Slight volume changes in the duck lung do not imply a fundamental change in the structure of the parenchyma


Complete and clear details of the functional structure of the avian lung remain remarkably elusive. It is only recently that the types, structure and topography of secondary bronchi were unequivocally elucidated. This project aims to study lung development in both developing and adult avians in order to unravel how the various structures are crafted. Additionally, the project will focus on development of the blod-gas barrier both in mammals and birds. The latter part of the study aims to uncover method s of enhancing blood-gas barrier maturation in order to mitigate against problems associated with premature birth. Some recent findings have bbeen published (Makanya AN, Kavoi BM, Kihurani DO. Slight volume changes in the duck lung do not imply a fundamental change in the structure of the parenchyma. Anat Histol Embryol. 2021 Jan;50(1):169-174. doi: 10.1111/ahe.12615)


ERafrica/NRF-Kenya [RDS-Control

Principle Instigator
Prof. Andrew Makanya

Slight changes in lung volume have previously been reported in ducks. We studied the functional structure of the lung of the domestic duck using classical anatomical techniques as well as ultrasound monitoring to unravel the causes of such changes. Later dorsal and medioventral secondary bronchi were superficially positioned and covered with a thin transparent and collapsible membrane, internally lined with a cuboidal to squamous epithelium. The lung parenchyma was rigid, with atria well supported by septa containing smooth muscles, interparabronchial septa reinforced by collagen fibres, and blood capillaries supported by epithelial plates. On ultrasound monitoring, an outward and inward movement of the lung surface during inspiration and expiration, respectively, was evident at the region where the airways were covered by the thin membranes. The movements plausibly facilitated air movement in the lung just like the air sacs. We conclude that volume changes in the duck lung occur due to a slight morphological adaptation rather than a change in the archetypical design of the avian lung parenchyma.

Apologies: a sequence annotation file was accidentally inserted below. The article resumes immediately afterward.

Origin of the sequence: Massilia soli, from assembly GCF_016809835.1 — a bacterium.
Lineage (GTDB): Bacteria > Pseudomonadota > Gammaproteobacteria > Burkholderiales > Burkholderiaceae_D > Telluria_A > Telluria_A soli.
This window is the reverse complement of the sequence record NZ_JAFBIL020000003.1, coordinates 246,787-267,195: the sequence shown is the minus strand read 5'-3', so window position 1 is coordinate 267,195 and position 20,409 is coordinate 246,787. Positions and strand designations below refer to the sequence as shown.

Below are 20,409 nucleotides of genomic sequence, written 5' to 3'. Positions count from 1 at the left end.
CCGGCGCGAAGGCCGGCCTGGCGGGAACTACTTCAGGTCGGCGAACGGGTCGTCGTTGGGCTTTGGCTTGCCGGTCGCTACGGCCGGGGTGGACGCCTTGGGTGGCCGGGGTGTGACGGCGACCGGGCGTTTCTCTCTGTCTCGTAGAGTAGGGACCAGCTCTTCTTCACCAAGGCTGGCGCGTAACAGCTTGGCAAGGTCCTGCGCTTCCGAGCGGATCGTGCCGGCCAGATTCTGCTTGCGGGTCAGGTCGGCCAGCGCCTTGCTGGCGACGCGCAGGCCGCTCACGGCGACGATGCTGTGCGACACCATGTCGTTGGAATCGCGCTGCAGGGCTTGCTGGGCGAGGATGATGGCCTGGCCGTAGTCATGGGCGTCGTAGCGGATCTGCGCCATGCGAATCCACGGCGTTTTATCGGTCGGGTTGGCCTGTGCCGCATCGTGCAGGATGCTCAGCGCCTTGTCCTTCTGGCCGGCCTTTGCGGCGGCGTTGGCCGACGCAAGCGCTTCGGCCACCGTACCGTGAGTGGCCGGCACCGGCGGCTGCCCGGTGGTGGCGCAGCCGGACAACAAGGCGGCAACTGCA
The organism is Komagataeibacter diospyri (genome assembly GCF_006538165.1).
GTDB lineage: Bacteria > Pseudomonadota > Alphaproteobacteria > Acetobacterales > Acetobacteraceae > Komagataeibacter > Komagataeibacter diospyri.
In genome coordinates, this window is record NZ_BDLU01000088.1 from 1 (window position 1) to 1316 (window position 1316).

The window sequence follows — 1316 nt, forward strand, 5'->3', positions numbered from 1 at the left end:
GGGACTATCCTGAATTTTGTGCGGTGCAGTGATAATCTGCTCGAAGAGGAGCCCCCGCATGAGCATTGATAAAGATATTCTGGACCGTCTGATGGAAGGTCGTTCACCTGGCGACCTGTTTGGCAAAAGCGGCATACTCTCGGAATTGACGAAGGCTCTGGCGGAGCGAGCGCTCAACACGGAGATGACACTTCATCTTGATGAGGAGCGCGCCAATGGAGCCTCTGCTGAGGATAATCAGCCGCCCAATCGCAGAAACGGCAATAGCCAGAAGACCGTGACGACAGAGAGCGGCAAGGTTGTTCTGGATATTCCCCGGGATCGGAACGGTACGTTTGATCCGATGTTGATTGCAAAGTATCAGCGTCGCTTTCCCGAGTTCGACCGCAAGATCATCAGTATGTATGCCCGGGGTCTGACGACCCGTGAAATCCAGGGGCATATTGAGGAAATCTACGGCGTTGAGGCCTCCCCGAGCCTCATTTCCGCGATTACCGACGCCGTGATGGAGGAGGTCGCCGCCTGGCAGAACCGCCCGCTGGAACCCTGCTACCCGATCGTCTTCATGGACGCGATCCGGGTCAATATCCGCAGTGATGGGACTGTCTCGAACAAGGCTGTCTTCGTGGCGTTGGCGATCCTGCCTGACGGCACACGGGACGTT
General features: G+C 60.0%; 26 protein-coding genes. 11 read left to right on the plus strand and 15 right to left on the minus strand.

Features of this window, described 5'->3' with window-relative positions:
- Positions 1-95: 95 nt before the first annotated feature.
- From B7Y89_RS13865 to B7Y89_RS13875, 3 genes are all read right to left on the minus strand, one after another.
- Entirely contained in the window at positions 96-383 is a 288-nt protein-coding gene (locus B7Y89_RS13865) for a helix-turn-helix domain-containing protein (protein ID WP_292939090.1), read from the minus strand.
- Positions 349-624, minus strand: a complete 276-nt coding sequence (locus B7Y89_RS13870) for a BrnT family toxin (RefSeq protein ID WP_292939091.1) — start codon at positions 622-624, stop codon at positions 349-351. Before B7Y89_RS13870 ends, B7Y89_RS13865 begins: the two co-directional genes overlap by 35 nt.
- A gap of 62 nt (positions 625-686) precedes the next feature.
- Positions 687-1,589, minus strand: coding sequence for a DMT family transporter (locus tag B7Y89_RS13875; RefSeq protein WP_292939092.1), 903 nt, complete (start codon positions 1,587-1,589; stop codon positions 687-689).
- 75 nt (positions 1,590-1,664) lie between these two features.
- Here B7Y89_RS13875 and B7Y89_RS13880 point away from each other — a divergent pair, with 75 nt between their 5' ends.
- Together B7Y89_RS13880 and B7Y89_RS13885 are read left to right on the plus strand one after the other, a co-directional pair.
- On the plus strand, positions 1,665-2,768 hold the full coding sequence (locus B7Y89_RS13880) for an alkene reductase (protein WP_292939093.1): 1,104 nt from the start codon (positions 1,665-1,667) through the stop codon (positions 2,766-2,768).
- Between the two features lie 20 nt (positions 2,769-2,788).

Keywords: duck; non-compliant lung; volume changes.

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